Rachel S. Brezis, PhD, is a developmental psychologist specializing in autism – at the nexus of biological, psychological and cultural constraints. Dr. Brezis received a BA in Psychology and Amirim Interdisciplinary Honors Program from the Hebrew University, Jerusalem in 2006 and a PhD in Comparative Human Development from the University of Chicago in 2011. Her main research interest focuses on autism as a case study for understanding the neuropsychological bases of cultural development. Her dissertation work examined the development of social and non-social memory in children and adolescents with autism, using qualitative interviews, clinical assessments and fMRI. She was then awarded a Postdoctoral Fellowship from the Foundation for Psychocultural Research at the University of California, Los Angeles, and directed a series of research projects on children and adults with autism in India in collaboration with Action for Autism, the National Center for Autism, India.
Dr. Brezis joined the IDC in 2014, where she brings to bear her two passions – for autism research and contact improvisation dance – to further our understanding of interpersonal motor synchronization in autism and its relation to social and communication skills. She is currently directing a research project examining the motion patterns of adults with and without Autism Spectrum Disorders during an open-ended improvisational game, for which she was awarded the German-Israel Foundation (GIF) Young Investigator Award. She is further co-directing an evaluation study of a mindfulness-based biofeedback intervention for adults with autism living in the Beit-Ekstein network of group homes.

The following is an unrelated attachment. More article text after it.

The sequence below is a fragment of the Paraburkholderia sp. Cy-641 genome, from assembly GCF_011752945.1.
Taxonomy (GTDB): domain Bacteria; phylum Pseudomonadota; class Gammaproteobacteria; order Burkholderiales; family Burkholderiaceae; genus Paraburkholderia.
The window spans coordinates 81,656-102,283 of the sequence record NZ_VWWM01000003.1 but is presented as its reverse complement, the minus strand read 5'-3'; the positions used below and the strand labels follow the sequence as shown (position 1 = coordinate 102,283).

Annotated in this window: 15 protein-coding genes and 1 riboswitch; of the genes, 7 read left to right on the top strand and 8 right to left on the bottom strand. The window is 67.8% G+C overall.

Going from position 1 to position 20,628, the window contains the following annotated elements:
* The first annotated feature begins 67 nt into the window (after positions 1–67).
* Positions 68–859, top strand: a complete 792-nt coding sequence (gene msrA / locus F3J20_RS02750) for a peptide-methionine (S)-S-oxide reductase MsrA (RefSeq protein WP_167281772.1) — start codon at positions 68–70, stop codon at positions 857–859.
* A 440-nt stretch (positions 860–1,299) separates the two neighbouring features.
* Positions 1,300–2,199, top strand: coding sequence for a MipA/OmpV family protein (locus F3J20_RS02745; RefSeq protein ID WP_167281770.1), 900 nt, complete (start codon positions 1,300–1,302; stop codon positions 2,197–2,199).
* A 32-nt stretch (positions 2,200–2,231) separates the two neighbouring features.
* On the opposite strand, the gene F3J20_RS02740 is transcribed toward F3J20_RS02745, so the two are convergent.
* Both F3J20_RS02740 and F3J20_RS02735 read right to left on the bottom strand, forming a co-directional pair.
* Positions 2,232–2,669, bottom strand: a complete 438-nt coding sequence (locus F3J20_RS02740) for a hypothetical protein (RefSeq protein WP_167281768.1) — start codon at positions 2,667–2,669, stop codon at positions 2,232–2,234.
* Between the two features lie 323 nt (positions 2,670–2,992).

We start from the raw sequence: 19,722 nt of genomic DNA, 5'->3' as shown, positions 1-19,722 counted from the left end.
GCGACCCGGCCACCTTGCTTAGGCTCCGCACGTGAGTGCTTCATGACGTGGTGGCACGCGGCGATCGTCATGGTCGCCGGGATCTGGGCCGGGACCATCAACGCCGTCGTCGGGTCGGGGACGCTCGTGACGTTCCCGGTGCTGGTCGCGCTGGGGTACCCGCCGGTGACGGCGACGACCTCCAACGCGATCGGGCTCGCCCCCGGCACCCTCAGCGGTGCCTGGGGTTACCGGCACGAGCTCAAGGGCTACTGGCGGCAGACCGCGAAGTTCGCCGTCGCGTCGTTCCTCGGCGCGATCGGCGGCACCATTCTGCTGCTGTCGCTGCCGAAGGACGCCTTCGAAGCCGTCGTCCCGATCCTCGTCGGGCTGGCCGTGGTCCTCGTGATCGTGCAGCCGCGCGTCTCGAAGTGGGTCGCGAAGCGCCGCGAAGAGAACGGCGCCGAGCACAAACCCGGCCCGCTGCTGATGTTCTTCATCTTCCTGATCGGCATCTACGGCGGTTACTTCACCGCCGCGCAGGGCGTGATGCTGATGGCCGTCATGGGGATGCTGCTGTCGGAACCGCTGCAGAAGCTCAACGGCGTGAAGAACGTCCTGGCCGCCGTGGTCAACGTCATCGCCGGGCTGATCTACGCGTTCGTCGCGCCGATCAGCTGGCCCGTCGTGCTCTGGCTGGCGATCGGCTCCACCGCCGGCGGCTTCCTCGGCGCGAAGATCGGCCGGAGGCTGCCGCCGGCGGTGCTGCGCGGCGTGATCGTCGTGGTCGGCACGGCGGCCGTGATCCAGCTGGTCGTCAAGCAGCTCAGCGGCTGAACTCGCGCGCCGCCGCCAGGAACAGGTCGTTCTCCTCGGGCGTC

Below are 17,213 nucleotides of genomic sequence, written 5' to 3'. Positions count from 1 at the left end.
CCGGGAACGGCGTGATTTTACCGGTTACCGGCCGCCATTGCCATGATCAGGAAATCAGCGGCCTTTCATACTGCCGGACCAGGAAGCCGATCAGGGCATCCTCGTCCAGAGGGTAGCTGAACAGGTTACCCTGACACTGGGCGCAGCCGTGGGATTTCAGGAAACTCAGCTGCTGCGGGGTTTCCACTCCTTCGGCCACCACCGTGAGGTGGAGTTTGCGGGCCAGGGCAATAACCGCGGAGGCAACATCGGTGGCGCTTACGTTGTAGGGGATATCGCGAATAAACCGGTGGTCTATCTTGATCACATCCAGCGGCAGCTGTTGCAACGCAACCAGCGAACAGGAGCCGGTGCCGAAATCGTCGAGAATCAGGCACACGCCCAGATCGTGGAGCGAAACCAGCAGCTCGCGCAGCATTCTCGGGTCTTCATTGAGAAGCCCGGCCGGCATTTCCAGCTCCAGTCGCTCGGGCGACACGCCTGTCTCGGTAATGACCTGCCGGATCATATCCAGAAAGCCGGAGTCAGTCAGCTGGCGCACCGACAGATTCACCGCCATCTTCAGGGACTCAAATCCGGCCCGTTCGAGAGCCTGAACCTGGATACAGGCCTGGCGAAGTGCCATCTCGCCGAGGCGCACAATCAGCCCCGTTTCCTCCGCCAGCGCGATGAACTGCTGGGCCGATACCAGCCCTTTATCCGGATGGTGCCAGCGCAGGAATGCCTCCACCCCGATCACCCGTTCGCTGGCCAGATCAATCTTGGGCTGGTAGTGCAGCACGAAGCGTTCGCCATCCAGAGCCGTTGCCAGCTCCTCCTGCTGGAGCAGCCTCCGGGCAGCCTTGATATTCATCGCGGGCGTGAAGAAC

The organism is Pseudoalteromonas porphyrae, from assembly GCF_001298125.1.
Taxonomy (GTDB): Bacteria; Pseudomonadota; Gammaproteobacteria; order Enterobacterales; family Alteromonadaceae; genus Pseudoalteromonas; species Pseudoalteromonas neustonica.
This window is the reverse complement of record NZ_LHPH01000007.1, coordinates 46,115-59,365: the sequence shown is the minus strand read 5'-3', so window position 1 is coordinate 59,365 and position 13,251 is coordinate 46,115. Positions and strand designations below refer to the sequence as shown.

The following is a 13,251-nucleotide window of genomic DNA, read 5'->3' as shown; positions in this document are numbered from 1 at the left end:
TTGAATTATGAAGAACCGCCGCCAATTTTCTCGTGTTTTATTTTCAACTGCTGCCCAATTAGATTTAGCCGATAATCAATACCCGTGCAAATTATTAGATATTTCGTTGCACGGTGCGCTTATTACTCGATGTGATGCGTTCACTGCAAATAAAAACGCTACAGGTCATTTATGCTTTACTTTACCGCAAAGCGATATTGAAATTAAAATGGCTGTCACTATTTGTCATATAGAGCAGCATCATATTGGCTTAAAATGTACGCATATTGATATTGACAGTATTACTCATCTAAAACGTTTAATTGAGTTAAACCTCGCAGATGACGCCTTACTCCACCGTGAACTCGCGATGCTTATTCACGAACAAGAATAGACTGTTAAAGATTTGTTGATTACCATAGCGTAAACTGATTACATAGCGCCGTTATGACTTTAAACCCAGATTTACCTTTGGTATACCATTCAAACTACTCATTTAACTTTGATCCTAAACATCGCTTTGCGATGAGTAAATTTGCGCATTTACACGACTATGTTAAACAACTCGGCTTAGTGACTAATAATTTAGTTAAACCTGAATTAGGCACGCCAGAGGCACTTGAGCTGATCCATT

Read Dr. Brezis’s full CV.
Podcasts (in Hebrew)
In the popular media
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Brezis, R. S., Noy, L., Alony, T., Gotlieb, R., Cohen, R., Golland, Y., Levit-Binnun, N. (2017). Patterns of Joint Improvisation in Adults with Autism Spectrum Disorder. fronties in Psychology. Read the article.
Brezis, R. S., Singhal, N., Daley, T., Barua, M., Piggot, J., Chollera, S., Mark, L. & Weisner, T. (2016). Self-and other-descriptions by individuals with autism spectrum disorder in Los Angeles and New Delhi: Bridging cross-cultural psychology and neurodiversity. Culture and Brain, 1-21. Read the article.
Brezis, R. S., Weisner, T., Daley, T., Singhal, N., Barua, M., Chollera, S. (2015) Parenting a child with autism in India: Narratives before and after a parent-child intervention program. Culture, Medicine and Psychiatry, 39(2): 277-298. Read the article.
Brezis, R. S. (2015) Memory integration in the autobiographical narratives of individuals with autism. Frontiers in Human Neuroscience. 9:76. Read the article.
Brezis, R. S., Galili, T., Wong, T., Piggot., J. (2014) Impaired social processing in autism and its reflections in memory: A deeper view of encoding and retrieval processes. Journal of Autism and Developmental Disorders, 44(5):1183-1192. Read the Article.
Brezis, R. S. (2012) Autism as a Case for Neuroanthropology: Delineating the Role of Theory of Mind in Religious Development. In: D. Lende and G. Downey (eds.) The Encultured Brain: Neuroanthropology Foundations. MIT Press. pp. 291-314. Read the article.
Daley, T., Brezis, R. S., Singhal, T., Barua, M., Weisner, T. (in review) Evaluation of an Indian Parent-Guided intervention for Children with Autism.
Brezis, R. S., McKay, L., Galili, T., Wong, T., Piggot, J. (in review) Self-Related Processing and its Reflections in Memory: An fMRI Study of Youth with and without Autism Spectrum Disorder.
Gillespie-Lynch, K. and Brezis, R.S. (in review) Parent-implemented Interventions for Children with Autism around the Globe. M. Siller and L. Morgan (eds.) Handbook of Parent-Implemented Interventions for Very Young Children with Autism. Springer Press.